Stories from 3 October 2011
As Chile’s Senate decides whether to join the all but five countries around the world that allow therapeutic abortion, Chileans are signing on to social networks en masse to talk straight to politicians about the topic. Katie Manning reports.
The newest episode of cartoon The Simpsons went viral in Ukraine after it humorously portrayed the country and a Kiev mafioso named Victor, who, as many netizens pointed out, resembled the Ukrainian President Viktor Yanukovych.
Puerto Rico has joined the occupation movement that has spread across the United States, and they are also using Facebook and Twitter to communicate and share information.
The website Occupy Together offers a wealth of information on the social movements catalyzing in many cities in the United States and in other countries around the world against corporate greed and corruption.
Online furor over a Philippine government agency's posting of a fabricated photo showing officials 'inspecting' a typhoon-struck street has spawned a meme wherein netizens make their own versions of the officials superimposed on different locations.
Cape-verdean journalist Odair Varela, on his blog, makes a critical analysis [pt] to the new agreement between Cape Verde's government and the European Union for the exploitation of the country's vast fishing resources.
Momar niang posted on their blog: “Following the advice of her Paris doctors to cancel her upcoming tour, Cesaria and her manager and producer José da Silva have agreed that she should retire once and for all. In doing so Cesaria is relinquishing the itinerant life that has taken...
A blog that aims to act as a watchdog of public domain in Portugal [pt] and beyond was recently launched.
“General Raúl Castro will not permit an Arab Spring in Cuba,” explains Iván García, adding: “Those who publicly oppose the Castros, whether through a blog, web, opposition party or shouting in the streets…are not enemies. The enemies are the corrupt procreated by the regime itself and the clans that emerged...
“A Dutch European lawyer indiscriminately lambasting a prime minister and a party leader in front of four innocent new judges…indoctrinating them from day one how to judicially digest post-colonial power struggles from a sole Dutch white privileged position is borderline dangerous”: TRIUNFO DI SABLIKA thinks it's time for “this constant...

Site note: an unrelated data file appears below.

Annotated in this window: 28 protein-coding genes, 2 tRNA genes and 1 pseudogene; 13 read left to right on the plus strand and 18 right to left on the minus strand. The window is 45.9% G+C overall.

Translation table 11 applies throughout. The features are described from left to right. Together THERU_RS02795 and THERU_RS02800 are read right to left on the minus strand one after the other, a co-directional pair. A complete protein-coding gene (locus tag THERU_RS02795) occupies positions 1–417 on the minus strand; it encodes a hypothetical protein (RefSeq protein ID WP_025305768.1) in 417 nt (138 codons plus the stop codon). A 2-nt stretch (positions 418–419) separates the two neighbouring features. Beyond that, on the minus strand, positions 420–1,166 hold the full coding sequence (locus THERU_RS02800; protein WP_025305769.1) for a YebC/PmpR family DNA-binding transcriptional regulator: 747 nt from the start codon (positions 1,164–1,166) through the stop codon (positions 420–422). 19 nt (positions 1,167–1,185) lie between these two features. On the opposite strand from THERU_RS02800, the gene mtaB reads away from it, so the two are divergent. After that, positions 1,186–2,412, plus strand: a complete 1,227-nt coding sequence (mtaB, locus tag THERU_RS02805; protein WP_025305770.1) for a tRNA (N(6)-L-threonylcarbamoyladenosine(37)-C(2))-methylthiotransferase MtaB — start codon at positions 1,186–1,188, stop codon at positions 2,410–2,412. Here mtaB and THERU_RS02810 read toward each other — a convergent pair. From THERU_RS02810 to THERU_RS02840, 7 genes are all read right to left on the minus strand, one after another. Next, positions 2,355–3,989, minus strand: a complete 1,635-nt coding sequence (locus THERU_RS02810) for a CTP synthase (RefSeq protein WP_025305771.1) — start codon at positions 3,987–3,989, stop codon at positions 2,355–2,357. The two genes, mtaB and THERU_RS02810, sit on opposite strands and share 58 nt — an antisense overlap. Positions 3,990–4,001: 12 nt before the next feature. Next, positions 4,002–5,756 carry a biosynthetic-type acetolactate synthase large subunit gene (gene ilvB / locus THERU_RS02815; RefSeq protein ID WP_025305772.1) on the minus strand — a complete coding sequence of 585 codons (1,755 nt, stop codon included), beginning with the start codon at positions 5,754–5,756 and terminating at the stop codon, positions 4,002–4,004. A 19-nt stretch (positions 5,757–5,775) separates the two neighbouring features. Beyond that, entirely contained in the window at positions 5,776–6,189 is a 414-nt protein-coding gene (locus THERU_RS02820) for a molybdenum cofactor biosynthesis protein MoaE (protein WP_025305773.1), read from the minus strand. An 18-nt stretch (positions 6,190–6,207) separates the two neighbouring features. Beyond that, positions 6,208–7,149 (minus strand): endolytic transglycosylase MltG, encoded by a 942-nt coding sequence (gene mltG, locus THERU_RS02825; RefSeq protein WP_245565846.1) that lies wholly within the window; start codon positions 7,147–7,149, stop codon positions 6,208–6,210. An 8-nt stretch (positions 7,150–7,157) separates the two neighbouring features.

The shocking, but not entirely unexpected, appointment of Zambia's new Vice President Guy Scott has created buzz online. Scott is an indigenous white Zambian. Gershom Ndhlovu reports.
In a review republished at Trinidad and Tobago News Blog, Corey Gilkes found that the cricket documentary, Fire in Babylon, “showed just how important it is that WE need to start telling our own stories from our perspective.”
Colombians are using social networks, blogs and YouTube to comment on issues related to mining in the country, like its effects on the environment, the appointment of a new Minister of Mining, and the murder of Father Reinel Restrepo, leader of a movement against the exploitation of mines.
Adam Isacson links to a Flickr photostream with photos by Marcos S. González Valdés of the latest student protest which took place on September 29. The images, as Adam Isacson points out, are under a Creative Commons license.
Joao Q in Mediocerrado [es] wonders “What happened to the anti-mining struggle in Panama?”, and attempts to bring the issue of mining back to the public discussion with a post on the subject.
Mike blogs about Johanna Henry, a woman who hands out poems “for a small contribution” in a plaza in Bogotá: “I don't know her history well, but her roots are in San Andres, a Carribean island which is probably Colombia's most unlikely territory. She's also lived in different parts of...
“What Bermuda needs is a plan. Multiple plans actually: a retail plan, an international business plan, a tourism plan” – and Politics.bm is afraid that the government doesn't actually have one.
“I’s just one gal standing on a shore that's clutter-up with garbage, staring towards me horizon”: Still, Guyana-Gyal can dream.
Dilma Rousseff, the first female president elected in Brazil, has also become the first woman to open an annual meeting of the General Assembly of United Nations, on September 21. The historical speech is discussed and debate by bloggers.
11 luxury cars belonging to the son of Teodoro Obiang Nguema Mbasogo, president of Equatorial Guinea were seized [fr] on September 28 in Paris, as part of the undergoing “Ill-Gotten Gains” investigation. Tokinambo reacts to the news on the togocity blog [fr] : “O Africa, a president's son can own 11 luxury...
Andy Yee translated a section of an imaginary dialogue on whether China is any better than it was 100 years ago between newspaper editor Pan Caifu and prominent Chinese modern thinker and literature founder Lu Xun in Lu Xun's 130th birth anniversary on September 25, 2011.